by Gitura MWAURA
Photo: Multimillionaire Bill Gates (onlinegadgetstore.com)
Bill Gates, the billionaire founder of an American multinational software giant, Microsoft, has made a bold prediction in his 2014 Gates Annual Letter.
By 2035, he suggests, there will be almost no poor countries left in the world. There are those who would not like to believe him, which he attributes to three myths. The first myth, he says, is the belief that poor countries are doomed to stay poor. The second myth is the notion that foreign aid is a big waste, with the third suggesting that saving lives leads to overpopulation.
Looked at closely, the second and third myths affirm the first, or feed from the first, and vice versa. “The belief that the world can’t solve extreme poverty and disease isn’t just mistaken. It is harmful,” Gates writes.
That anyone should hold the belief that “life in Africa never gets better, and it never will,” he describes it as a most pernicious version of the first myth.
To dispel the myth he looks at the available facts, pointing out that countries supposedly doomed to remain poor have not stayed poor.
“The percentage of very poor people has dropped by more than half since 1990,” he observes.
He notes that gross domestic product (GDP) which, on average describes annual income per person, has risen in sub-Saharan Africa over the past 50 years, while seven of the 10 fastest-growing economies of the past half-decade are in Africa.
While the annual income per person in a country such as Ethiopia is $800 (RwF 545,000), Botswana has a GDP of $12,000 (Rwf 8,160,000). But on average across Africa, “after plummeting during the debt crisis of the 1980s, (the GDP) has climbed by two thirds since 1998, to nearly $2,200 from just over $1,300.”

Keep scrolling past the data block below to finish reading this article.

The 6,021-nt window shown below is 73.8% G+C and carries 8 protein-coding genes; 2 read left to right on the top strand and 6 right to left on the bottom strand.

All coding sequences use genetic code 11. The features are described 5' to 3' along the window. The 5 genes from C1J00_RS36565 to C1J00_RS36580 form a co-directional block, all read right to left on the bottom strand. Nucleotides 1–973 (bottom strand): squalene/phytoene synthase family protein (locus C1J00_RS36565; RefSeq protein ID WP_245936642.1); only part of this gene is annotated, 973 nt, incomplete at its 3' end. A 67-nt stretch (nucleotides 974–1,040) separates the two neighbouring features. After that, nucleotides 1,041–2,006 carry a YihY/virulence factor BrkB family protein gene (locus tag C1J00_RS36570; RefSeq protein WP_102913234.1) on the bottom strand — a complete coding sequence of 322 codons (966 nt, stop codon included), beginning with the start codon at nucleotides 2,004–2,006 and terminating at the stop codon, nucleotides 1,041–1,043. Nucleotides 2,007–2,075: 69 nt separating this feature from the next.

Africa, he writes, has also made big strides in health and education. Since 1960, the life span for women in sub-Saharan Africa has gone up from 41 to 57 years, despite the HIV epidemic. Without HIV it would be 61 years.
The percentage of children in school has gone from the lowly 40s to over 75 percent since 1970.
With such gains one can see why it is a myth that life in Africa never gets better, and never will.
On the second myth, that foreign aid is a big waste, Gates points out that the “aid breeds dependency” argument misses all the countries that have graduated from being aid recipients, and focuses only on the most difficult remaining cases.
He lists former major recipients that hardly receive any aid today: Botswana, Morocco, Brazil, Mexico, Chile, Costa Rica, Peru, Thailand, Mauritius, Singapore, and Malaysia.
South Korea, he observes, received enormous amounts of aid after the Korean War, and is now a net donor. China is also a net aid donor and funds a lot of science to help developing countries. India receives 0.09 percent of its GDP in aid, down from 1 percent in 1991.
These are persuasive arguments, which, with the healthy dose of optimism that he displays makes one see why he believes that there will be almost no poor countries left in the world in the next twenty years.
What about the myth that saving lives leads to overpopulation?
He enumerates the achievements then puts them in a historical perspective: A baby born in 1960 had an 18 percent chance of dying before her fifth birthday. For a child born today, the odds are less than 5 percent. In 2035, they will be 1.6 percent.
Does this imply saving lives can be a negative thing, say, overpopulation?
The irony is that saving lives doesn’t lead to overpopulation. In fact, he notes, it’s quite the opposite. Creating societies where people enjoy basic health, relative prosperity, fundamental equality, and access to contraceptives is the only way to secure a sustainable world.
Rwanda provides an apt example. Limiting reproduction started by helping women seize control of their own lives. In a span of only 5 years, from 2005 to 2010, the fertility rate decreased from 6.1 children per woman in Rwanda to 4.6 children.
Perhaps Bill Gates has a point.
The writer is a commentator on local and regional affairs.